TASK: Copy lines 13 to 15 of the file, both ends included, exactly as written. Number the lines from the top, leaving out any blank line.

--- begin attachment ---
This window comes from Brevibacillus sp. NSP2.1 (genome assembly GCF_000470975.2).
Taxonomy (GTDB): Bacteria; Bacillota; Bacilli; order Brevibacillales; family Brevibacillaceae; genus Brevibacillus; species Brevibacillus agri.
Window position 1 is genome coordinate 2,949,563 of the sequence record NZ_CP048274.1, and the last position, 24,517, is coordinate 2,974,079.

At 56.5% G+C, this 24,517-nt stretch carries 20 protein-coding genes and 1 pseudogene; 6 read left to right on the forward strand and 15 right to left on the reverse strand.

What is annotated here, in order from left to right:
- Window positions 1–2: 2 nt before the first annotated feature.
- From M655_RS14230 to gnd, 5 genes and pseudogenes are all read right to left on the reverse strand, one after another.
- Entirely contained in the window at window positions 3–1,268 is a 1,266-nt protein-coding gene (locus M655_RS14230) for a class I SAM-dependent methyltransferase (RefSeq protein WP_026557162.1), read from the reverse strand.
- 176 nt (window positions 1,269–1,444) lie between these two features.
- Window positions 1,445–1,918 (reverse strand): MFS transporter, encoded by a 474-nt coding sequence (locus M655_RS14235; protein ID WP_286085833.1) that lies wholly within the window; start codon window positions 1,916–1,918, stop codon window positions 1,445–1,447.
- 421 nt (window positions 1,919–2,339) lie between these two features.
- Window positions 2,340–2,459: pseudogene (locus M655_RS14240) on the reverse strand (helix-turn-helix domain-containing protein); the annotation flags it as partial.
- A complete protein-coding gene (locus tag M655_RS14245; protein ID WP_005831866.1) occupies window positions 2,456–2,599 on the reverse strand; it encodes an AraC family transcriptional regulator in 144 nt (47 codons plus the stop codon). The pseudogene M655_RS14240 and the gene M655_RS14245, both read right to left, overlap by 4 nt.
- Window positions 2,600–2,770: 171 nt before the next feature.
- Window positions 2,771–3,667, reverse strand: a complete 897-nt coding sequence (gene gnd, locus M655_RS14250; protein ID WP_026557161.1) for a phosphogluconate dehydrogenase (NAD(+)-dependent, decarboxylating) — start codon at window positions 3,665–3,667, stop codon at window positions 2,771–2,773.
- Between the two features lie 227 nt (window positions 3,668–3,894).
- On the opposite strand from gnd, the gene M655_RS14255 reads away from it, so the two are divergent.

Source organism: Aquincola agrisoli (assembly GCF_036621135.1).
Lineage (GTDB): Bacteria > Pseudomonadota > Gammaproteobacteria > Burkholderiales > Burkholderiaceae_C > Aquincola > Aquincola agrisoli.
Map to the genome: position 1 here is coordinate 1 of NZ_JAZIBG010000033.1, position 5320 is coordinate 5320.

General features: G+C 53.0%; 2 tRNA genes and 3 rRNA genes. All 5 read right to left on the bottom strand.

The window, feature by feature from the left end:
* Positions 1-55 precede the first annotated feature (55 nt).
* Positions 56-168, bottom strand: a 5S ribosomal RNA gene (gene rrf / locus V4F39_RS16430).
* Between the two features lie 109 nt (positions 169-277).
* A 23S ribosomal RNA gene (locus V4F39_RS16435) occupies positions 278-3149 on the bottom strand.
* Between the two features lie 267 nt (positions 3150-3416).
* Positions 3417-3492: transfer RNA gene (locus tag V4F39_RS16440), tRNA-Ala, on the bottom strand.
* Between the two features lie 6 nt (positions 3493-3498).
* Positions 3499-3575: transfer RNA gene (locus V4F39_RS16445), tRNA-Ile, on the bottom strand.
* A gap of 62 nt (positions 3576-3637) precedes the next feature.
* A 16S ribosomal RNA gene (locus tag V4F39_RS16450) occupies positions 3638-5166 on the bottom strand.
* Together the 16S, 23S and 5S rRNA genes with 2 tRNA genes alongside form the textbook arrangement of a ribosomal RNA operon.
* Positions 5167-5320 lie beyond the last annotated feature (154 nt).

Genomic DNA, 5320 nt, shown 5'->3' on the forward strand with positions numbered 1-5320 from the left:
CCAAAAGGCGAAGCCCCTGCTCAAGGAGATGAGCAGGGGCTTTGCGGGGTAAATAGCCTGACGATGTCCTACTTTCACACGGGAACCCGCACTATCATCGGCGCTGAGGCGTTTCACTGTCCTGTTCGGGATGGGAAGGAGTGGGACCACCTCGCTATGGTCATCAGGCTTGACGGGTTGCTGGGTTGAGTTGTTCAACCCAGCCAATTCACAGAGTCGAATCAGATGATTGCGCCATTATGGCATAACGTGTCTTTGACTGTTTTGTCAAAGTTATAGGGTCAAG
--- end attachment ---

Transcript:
- A complete protein-coding gene (locus tag M655_RS14245; protein ID WP_005831866.1) occupies window positions 2,456–2,599 on the reverse strand; it encodes an AraC family transcriptional regulator in 144 nt (47 codons plus the stop codon). The pseudogene M655_RS14240 and the gene M655_RS14245, both read right to left, overlap by 4 nt.
- Window positions 2,600–2,770: 171 nt before the next feature.
- Window positions 2,771–3,667, reverse strand: a complete 897-nt coding sequence (gene gnd, locus M655_RS14250; protein ID WP_026557161.1) for a phosphogluconate dehydrogenase (NAD(+)-dependent, decarboxylating) — start codon at window positions 3,665–3,667, stop codon at window positions 2,771–2,773.